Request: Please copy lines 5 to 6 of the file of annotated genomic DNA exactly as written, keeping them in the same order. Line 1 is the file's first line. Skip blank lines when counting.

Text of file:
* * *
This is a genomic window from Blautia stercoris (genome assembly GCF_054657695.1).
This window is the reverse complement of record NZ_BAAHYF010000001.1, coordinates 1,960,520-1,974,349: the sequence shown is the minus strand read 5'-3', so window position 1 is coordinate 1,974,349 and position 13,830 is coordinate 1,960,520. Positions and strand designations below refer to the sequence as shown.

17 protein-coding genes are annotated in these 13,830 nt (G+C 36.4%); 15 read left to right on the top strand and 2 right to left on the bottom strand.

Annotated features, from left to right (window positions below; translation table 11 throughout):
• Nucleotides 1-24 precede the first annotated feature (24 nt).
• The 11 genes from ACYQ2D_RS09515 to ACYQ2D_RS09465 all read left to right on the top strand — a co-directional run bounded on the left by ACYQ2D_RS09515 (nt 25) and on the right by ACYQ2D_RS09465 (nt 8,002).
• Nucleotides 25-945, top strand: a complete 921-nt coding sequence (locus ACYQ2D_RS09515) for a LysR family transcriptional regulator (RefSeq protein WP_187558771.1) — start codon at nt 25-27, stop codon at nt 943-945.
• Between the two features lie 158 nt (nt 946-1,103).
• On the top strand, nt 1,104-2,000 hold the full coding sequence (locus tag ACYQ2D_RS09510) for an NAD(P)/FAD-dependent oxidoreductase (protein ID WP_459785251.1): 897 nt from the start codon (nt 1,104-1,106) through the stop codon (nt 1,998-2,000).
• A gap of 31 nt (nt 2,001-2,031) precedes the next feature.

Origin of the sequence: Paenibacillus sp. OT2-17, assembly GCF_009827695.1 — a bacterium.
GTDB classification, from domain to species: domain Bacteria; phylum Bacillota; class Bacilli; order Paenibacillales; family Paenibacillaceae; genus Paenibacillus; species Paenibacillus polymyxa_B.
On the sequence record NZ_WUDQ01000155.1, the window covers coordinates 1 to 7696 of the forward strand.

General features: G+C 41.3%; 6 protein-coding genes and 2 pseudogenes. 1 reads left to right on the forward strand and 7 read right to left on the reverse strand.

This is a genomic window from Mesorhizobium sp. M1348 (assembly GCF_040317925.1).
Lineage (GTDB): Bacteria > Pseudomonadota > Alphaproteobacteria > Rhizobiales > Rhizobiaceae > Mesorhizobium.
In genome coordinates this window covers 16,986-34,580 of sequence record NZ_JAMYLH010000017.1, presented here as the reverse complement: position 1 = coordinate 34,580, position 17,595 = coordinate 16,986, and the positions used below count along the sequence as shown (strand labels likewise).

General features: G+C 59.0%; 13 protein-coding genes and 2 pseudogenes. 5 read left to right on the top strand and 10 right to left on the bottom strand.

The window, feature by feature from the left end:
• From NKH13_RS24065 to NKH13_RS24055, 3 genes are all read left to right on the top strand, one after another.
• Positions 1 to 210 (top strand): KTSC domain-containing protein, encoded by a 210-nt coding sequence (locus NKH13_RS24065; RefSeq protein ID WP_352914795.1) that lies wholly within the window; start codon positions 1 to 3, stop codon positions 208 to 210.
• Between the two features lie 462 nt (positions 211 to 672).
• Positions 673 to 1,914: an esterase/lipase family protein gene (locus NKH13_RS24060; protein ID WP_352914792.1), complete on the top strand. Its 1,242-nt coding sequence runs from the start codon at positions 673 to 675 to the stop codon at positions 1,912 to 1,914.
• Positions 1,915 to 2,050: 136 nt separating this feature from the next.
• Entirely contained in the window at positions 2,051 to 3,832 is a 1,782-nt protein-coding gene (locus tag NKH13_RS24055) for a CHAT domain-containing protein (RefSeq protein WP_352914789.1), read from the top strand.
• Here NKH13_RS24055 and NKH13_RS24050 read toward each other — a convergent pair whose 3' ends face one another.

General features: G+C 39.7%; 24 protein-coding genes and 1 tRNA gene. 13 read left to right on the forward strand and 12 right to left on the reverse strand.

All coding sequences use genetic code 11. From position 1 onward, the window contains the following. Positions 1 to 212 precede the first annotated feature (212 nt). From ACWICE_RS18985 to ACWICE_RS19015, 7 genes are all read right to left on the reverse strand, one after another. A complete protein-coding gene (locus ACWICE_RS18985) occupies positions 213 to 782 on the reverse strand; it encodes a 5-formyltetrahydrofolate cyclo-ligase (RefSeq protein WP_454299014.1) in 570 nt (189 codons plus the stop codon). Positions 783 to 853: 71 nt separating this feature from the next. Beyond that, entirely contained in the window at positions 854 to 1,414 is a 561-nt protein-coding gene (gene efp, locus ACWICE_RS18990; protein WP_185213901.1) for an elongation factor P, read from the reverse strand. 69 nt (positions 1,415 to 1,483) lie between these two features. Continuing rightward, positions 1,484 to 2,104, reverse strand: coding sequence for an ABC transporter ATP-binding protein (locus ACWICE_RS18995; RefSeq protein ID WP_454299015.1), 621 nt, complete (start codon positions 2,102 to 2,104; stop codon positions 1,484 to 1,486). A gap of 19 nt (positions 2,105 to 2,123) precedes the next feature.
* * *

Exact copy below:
• Nucleotides 1-24 precede the first annotated feature (24 nt).
• The 11 genes from ACYQ2D_RS09515 to ACYQ2D_RS09465 all read left to right on the top strand — a co-directional run bounded on the left by ACYQ2D_RS09515 (nt 25) and on the right by ACYQ2D_RS09465 (nt 8,002).